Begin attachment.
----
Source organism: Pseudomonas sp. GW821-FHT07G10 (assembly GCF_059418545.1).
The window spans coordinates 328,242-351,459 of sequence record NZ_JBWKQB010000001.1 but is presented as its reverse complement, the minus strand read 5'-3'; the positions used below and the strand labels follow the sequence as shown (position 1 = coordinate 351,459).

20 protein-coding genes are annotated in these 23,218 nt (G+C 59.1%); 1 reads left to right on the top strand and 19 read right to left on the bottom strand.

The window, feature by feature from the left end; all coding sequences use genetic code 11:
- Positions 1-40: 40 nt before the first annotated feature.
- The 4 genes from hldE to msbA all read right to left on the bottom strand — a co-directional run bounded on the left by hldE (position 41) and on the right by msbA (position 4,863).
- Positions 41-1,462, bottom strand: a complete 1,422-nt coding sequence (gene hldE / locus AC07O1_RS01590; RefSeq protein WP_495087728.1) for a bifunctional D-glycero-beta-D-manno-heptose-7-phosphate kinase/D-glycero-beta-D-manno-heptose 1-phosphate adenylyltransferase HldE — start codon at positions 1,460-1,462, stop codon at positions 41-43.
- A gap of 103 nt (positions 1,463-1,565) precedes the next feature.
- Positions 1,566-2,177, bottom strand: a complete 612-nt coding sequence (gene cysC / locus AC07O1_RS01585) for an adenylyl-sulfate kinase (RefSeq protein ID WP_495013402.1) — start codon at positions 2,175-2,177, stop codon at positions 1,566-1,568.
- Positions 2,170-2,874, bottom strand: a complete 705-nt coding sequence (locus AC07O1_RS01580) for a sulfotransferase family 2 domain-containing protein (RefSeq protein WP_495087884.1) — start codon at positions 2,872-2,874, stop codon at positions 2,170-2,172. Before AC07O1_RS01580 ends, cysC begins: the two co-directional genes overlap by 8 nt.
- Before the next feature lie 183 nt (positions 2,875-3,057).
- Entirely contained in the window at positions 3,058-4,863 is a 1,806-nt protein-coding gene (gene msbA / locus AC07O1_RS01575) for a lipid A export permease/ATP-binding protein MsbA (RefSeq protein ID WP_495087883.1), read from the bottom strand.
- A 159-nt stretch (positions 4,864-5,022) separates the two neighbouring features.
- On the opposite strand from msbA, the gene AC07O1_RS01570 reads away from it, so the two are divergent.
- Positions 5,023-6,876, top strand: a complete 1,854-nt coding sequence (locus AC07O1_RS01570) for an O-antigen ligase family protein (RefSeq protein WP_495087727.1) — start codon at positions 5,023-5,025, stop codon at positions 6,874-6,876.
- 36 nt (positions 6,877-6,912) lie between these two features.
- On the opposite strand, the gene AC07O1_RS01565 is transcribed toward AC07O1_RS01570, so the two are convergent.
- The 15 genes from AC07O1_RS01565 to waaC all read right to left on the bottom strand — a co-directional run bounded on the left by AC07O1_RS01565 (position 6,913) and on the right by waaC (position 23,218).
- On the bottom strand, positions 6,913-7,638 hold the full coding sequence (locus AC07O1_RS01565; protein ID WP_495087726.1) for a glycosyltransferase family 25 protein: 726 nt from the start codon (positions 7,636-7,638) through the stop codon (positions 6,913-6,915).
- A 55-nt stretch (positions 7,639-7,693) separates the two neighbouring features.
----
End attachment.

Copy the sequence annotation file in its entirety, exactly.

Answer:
Source organism: Pseudomonas sp. GW821-FHT07G10 (assembly GCF_059418545.1).
The window spans coordinates 328,242-351,459 of sequence record NZ_JBWKQB010000001.1 but is presented as its reverse complement, the minus strand read 5'-3'; the positions used below and the strand labels follow the sequence as shown (position 1 = coordinate 351,459).

20 protein-coding genes are annotated in these 23,218 nt (G+C 59.1%); 1 reads left to right on the top strand and 19 read right to left on the bottom strand.

The window, feature by feature from the left end; all coding sequences use genetic code 11:
- Positions 1-40: 40 nt before the first annotated feature.
- The 4 genes from hldE to msbA all read right to left on the bottom strand — a co-directional run bounded on the left by hldE (position 41) and on the right by msbA (position 4,863).
- Positions 41-1,462, bottom strand: a complete 1,422-nt coding sequence (gene hldE / locus AC07O1_RS01590; RefSeq protein WP_495087728.1) for a bifunctional D-glycero-beta-D-manno-heptose-7-phosphate kinase/D-glycero-beta-D-manno-heptose 1-phosphate adenylyltransferase HldE — start codon at positions 1,460-1,462, stop codon at positions 41-43.
- A gap of 103 nt (positions 1,463-1,565) precedes the next feature.
- Positions 1,566-2,177, bottom strand: a complete 612-nt coding sequence (gene cysC / locus AC07O1_RS01585) for an adenylyl-sulfate kinase (RefSeq protein ID WP_495013402.1) — start codon at positions 2,175-2,177, stop codon at positions 1,566-1,568.
- Positions 2,170-2,874, bottom strand: a complete 705-nt coding sequence (locus AC07O1_RS01580) for a sulfotransferase family 2 domain-containing protein (RefSeq protein WP_495087884.1) — start codon at positions 2,872-2,874, stop codon at positions 2,170-2,172. Before AC07O1_RS01580 ends, cysC begins: the two co-directional genes overlap by 8 nt.
- Before the next feature lie 183 nt (positions 2,875-3,057).
- Entirely contained in the window at positions 3,058-4,863 is a 1,806-nt protein-coding gene (gene msbA / locus AC07O1_RS01575) for a lipid A export permease/ATP-binding protein MsbA (RefSeq protein ID WP_495087883.1), read from the bottom strand.
- A 159-nt stretch (positions 4,864-5,022) separates the two neighbouring features.
- On the opposite strand from msbA, the gene AC07O1_RS01570 reads away from it, so the two are divergent.
- Positions 5,023-6,876, top strand: a complete 1,854-nt coding sequence (locus AC07O1_RS01570) for an O-antigen ligase family protein (RefSeq protein WP_495087727.1) — start codon at positions 5,023-5,025, stop codon at positions 6,874-6,876.
- 36 nt (positions 6,877-6,912) lie between these two features.
- On the opposite strand, the gene AC07O1_RS01565 is transcribed toward AC07O1_RS01570, so the two are convergent.
- The 15 genes from AC07O1_RS01565 to waaC all read right to left on the bottom strand — a co-directional run bounded on the left by AC07O1_RS01565 (position 6,913) and on the right by waaC (position 23,218).
- On the bottom strand, positions 6,913-7,638 hold the full coding sequence (locus AC07O1_RS01565; protein ID WP_495087726.1) for a glycosyltransferase family 25 protein: 726 nt from the start codon (positions 7,636-7,638) through the stop codon (positions 6,913-6,915).
- A 55-nt stretch (positions 7,639-7,693) separates the two neighbouring features.